Not all cholesterol is created equal. Understanding the difference between “good” and “bad” cholesterol, as well as your cholesterol levels, can help in your quest for a healthy heart.
The Good, the Bad, and the Gunky
Heart disease is a leading cause of death in the United States. Coronary artery disease is the most common type of heart disease in the United States. It’s characterized by a build-up of a waxy, cholesterol-containing plaque that narrows the arteries and reduces blood flow, impacting the heart’s rhythm, the heart muscles, and the other blood vessels connected to it.
The gunky build-up of plaque is where so-called “good” and “bad” cholesterol come into play. High levels of low-density lipoprotein, or LDL, the so-called “bad cholesterol,” are associated with a higher risk for heart disease. Higher levels of high-density lipoprotein, or HDL, the so-called “good cholesterol,” are associated with a lower risk for heart disease. That’s because HDL acts like an arterial cleanser, removing cholesterol from blood vessels and taking it back to the liver for its removal from the body. This helps prevent LDL cholesterol from building up on the walls of blood vessels and restricting blood flow.
Typically, you can learn about your cholesterol levels through a fasting blood test that includes a lipid profile. This often includes measurements of total cholesterol, triglyceride levels, as well as LDL and HDL levels. Many tests also look at the total cholesterol to HDL ratio. Doctors often use this ratio of total cholesterol to HDL as a way to gauge risk for heart disease. A higher ratio increases the risk. Many factors contribute to the build-up of bad cholesterol and plaque in the body that can lead to an increased risk for heart disease. Smoking, eating unhealthy fatty and fried foods, a person’s weight, and not getting enough exercise can all contribute to your risk.
But other factors, including your family history, certain health conditions, and your sex also play a role. In addition, your genetics can influence your likelihood of developing higher LDL cholesterol or lower HDL, both of which can increase one’s risk for heart disease. About 30 percent of males and 10 percent of females in the United States have low HDL cholesterol, according to a report by the Centers for Disease Control and Prevention.
Going Deeper on HDL
23andMe offers several reports that give customers insights into different heart-related conditions. For instance, there are reports on type 2 diabetes, familial hypercholesterolemia (an inherited form of high LDL cholesterol), and TTR-related hereditary amyloidosis, a genetic condition associated with cardiac and neurological problems.**
For those who want to go a little deeper, we offer 23andMe+,* an annual membership with 10+ exclusive reports and features delivered to you throughout the year. Among those reports are several heart-related conditions to explore. Along with reports on coronary artery disease, high blood pressure, atrial fibrillation, triglycerides, and LDL cholesterol, we recently added a new report on HDL cholesterol to 23andMe+. All are powered by 23andMe research.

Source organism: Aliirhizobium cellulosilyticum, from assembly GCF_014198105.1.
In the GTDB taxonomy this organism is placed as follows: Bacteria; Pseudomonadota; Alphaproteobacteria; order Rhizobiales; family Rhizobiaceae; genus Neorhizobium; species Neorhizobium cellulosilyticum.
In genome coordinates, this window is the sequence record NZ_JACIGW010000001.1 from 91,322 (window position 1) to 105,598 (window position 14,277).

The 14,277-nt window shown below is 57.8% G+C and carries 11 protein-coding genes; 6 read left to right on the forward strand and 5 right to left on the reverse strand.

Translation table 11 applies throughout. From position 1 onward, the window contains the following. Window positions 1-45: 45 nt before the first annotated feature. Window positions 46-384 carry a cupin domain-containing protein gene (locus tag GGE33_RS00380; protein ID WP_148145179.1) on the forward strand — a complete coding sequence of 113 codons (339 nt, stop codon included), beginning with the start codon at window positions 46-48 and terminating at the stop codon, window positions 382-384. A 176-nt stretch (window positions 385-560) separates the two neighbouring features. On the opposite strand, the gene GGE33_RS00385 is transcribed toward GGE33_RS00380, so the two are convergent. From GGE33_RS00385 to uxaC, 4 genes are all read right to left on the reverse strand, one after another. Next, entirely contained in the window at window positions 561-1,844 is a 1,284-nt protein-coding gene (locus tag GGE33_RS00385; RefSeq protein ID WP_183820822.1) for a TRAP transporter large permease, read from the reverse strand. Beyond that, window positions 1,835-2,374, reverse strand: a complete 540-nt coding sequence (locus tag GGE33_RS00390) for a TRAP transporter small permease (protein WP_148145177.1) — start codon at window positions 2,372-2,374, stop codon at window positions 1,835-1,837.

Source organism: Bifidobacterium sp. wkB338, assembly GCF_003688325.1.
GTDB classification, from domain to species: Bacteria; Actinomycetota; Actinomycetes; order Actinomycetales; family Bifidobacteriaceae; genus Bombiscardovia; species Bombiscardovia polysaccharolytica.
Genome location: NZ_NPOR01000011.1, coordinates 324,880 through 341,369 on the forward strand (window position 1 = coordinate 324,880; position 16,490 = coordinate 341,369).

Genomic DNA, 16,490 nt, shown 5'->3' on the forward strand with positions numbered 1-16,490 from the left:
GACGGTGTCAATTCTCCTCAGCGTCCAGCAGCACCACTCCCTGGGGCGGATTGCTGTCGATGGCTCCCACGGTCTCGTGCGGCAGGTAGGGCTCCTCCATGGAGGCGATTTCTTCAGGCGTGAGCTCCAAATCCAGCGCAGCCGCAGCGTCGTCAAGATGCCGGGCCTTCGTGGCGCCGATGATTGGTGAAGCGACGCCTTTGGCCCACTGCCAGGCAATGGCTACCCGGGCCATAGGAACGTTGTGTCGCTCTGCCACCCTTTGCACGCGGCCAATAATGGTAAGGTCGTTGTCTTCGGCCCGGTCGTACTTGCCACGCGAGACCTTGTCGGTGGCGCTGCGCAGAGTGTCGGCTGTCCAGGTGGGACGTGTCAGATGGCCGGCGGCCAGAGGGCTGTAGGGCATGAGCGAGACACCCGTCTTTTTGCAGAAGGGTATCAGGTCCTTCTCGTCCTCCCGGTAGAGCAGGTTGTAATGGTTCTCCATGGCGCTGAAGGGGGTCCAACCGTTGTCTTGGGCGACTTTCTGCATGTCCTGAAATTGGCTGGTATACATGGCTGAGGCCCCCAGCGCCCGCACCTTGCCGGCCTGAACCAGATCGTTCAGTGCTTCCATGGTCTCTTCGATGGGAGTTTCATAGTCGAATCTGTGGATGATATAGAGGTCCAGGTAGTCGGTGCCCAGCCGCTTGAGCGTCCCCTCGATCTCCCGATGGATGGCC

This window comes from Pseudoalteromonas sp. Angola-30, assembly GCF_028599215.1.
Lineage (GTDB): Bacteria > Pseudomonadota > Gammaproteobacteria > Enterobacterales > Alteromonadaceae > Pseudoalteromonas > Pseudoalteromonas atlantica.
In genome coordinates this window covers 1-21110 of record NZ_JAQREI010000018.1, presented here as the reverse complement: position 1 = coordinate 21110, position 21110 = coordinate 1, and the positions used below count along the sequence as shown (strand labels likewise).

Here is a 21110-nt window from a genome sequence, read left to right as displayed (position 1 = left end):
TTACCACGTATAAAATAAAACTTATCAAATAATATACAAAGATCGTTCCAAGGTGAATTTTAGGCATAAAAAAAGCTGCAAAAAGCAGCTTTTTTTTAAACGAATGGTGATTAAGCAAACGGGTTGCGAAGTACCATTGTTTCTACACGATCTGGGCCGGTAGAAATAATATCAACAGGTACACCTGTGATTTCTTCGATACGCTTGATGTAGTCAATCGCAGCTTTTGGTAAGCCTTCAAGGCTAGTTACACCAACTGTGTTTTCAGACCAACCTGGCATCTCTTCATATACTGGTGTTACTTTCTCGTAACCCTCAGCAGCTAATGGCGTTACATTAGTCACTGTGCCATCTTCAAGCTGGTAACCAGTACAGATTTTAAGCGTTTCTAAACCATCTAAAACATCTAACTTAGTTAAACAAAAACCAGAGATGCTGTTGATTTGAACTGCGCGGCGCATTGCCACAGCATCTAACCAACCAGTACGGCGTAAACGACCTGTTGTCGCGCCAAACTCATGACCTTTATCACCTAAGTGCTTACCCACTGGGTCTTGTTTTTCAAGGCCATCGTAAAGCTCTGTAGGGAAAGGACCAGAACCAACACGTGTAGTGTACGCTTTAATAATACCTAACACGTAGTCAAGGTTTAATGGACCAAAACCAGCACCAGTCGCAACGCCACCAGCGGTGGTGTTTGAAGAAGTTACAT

This new report does not diagnose low HDL cholesterol. Instead, it estimates the likelihood of developing low HDL based on a statistical model. The model uses more than 15,000 genetic markers associated with developing low HDL. The model also includes ethnicity and sex to calculate an estimate. The data used in the model comes from 23andMe customers who consented to participate in research.
Understanding more about your genetics can be a good first step in learning about your chances for heart disease. Remember to talk with your healthcare provider before making any major lifestyle changes. That said, maintaining a healthy weight, a diet low in saturated fat, and getting plenty of exercise is good for heart health.
To learn more about 23andMe+ membership, go here.
*10+ reports and features will be added annually from January to December.
***23andMe health predisposition reports include both reports that meet FDA requirements for genetic health risks and reports which are based on 23andMe research and have not been reviewed by the FDA. The test uses qualitative genotyping. This detects select clinically relevant variants in the genomic DNA of adults from saliva for the purpose of reporting and interpreting genetic health risks. It is not intended to diagnose any disease. Your ethnicity may affect the relevance of each report. It may also affect how your genetic health risk results are interpreted. Each genetic health risk report describes if a person has variants associated with a higher risk of developing a disease. However it does not describe a person’s overall risk of developing the disease. The test is not intended to tell you anything about your current state of health, or to be used to make medical decisions, including whether or not you should take a medication, how much of a medication you should take, or determine any treatment. For important information and limitations regarding each genetic health risk report, visit 23andme.com/test-info/.